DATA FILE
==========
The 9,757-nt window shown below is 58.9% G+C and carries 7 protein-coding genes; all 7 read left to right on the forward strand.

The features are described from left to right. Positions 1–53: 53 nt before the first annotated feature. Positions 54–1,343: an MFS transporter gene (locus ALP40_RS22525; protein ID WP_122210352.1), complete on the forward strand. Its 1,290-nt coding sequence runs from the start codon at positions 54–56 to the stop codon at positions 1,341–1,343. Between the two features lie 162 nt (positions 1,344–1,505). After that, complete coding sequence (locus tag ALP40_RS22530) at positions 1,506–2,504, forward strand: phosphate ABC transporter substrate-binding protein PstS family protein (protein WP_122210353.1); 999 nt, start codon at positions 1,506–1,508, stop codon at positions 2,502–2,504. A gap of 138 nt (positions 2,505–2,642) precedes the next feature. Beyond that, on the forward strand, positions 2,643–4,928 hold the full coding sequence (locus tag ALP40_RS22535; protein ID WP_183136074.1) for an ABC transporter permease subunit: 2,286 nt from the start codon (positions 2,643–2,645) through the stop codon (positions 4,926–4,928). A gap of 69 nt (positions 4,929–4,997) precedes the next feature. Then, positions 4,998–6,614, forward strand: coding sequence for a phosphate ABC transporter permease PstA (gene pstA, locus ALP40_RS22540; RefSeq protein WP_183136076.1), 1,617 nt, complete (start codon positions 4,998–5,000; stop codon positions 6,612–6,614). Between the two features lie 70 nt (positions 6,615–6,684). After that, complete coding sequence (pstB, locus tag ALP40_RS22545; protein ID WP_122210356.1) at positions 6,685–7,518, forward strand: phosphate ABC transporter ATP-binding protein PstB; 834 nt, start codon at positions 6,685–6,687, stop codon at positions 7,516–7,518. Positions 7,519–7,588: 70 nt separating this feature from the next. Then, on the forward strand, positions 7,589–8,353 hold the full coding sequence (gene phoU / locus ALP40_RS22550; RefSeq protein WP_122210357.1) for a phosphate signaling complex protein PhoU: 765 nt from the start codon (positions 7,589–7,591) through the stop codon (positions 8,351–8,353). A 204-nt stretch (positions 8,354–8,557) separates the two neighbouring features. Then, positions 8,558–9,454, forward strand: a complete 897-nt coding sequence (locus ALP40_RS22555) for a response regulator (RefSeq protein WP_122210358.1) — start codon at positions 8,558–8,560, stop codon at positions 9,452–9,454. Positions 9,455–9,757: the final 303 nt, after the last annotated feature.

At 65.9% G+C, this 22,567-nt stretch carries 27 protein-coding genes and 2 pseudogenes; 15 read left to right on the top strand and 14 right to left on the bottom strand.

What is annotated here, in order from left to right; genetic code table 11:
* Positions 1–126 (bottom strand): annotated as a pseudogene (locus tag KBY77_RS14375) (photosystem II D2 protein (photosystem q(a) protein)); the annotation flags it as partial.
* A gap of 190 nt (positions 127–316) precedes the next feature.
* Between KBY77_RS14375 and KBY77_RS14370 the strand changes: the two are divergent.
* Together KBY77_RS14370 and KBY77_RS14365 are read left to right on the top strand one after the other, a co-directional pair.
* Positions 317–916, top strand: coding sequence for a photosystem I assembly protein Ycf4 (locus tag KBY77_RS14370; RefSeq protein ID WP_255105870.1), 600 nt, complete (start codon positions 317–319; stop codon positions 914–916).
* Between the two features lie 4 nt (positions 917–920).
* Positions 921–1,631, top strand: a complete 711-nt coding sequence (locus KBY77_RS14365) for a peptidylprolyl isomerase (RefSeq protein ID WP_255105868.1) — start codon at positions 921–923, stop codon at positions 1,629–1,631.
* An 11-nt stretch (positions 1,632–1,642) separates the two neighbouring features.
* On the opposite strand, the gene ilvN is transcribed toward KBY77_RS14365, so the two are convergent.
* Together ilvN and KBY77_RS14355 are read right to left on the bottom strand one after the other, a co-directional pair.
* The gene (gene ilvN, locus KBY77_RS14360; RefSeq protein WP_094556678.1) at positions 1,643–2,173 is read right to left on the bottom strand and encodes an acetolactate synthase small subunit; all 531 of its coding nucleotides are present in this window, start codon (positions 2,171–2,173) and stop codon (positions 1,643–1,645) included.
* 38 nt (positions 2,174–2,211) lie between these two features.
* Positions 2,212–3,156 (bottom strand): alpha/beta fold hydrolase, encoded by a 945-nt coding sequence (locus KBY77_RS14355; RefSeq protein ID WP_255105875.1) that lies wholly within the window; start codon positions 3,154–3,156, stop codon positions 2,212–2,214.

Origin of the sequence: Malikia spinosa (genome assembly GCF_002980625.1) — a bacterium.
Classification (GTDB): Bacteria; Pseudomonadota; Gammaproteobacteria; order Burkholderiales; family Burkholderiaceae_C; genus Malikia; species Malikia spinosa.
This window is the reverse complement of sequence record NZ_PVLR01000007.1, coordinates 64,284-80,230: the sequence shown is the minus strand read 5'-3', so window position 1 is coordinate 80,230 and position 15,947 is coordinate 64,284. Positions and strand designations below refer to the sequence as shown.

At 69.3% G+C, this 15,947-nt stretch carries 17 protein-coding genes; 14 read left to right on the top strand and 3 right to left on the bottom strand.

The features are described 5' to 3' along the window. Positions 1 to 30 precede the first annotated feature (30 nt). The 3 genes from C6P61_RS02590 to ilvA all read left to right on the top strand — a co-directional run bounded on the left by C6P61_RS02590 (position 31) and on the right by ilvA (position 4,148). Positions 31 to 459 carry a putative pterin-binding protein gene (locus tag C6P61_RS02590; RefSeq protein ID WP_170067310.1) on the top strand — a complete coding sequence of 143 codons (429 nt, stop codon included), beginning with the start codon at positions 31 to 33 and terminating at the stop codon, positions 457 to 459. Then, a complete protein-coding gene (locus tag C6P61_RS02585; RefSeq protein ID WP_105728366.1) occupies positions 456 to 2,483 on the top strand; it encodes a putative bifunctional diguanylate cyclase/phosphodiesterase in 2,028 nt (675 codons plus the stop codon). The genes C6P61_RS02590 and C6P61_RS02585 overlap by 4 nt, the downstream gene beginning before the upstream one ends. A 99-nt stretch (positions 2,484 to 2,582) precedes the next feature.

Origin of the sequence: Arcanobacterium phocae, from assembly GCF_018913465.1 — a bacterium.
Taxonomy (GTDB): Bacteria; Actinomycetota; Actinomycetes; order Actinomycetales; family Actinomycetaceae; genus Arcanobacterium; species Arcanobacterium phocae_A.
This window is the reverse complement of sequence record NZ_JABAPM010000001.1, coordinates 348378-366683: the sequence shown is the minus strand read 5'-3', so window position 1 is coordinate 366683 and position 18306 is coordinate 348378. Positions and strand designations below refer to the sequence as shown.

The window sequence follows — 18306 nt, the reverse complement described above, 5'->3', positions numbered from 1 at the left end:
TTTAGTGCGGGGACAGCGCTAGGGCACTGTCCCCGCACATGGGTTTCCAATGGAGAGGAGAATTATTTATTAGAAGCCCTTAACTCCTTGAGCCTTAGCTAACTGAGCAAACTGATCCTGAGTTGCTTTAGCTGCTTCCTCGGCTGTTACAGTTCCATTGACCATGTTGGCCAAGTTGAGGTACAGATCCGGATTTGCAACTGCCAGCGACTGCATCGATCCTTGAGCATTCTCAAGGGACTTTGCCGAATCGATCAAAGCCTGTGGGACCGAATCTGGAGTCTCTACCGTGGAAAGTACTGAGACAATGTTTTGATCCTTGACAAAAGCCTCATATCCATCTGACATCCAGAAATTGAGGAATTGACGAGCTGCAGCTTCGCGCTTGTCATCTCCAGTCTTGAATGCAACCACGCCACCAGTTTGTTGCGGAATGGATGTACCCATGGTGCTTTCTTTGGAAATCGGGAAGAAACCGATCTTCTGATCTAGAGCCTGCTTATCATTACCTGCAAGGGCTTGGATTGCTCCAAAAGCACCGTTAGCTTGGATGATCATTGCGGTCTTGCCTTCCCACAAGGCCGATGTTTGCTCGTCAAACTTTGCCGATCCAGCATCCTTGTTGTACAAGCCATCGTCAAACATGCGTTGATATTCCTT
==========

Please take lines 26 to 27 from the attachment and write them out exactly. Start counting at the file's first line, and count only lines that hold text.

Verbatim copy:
The window sequence follows — 18306 nt, the reverse complement described above, 5'->3', positions numbered from 1 at the left end:
TTTAGTGCGGGGACAGCGCTAGGGCACTGTCCCCGCACATGGGTTTCCAATGGAGAGGAGAATTATTTATTAGAAGCCCTTAACTCCTTGAGCCTTAGCTAACTGAGCAAACTGATCCTGAGTTGCTTTAGCTGCTTCCTCGGCTGTTACAGTTCCATTGACCATGTTGGCCAAGTTGAGGTACAGATCCGGATTTGCAACTGCCAGCGACTGCATCGATCCTTGAGCATTCTCAAGGGACTTTGCCGAATCGATCAAAGCCTGTGGGACCGAATCTGGAGTCTCTACCGTGGAAAGTACTGAGACAATGTTTTGATCCTTGACAAAAGCCTCATATCCATCTGACATCCAGAAATTGAGGAATTGACGAGCTGCAGCTTCGCGCTTGTCATCTCCAGTCTTGAATGCAACCACGCCACCAGTTTGTTGCGGAATGGATGTACCCATGGTGCTTTCTTTGGAAATCGGGAAGAAACCGATCTTCTGATCTAGAGCCTGCTTATCATTACCTGCAAGGGCTTGGATTGCTCCAAAAGCACCGTTAGCTTGGATGATCATTGCGGTCTTGCCTTCCCACAAGGCCGATGTTTGCTCGTCAAACTTTGCCGATCCAGCATCCTTGTTGTACAAGCCATCGTCAAACATGCGTTGATATTCCTT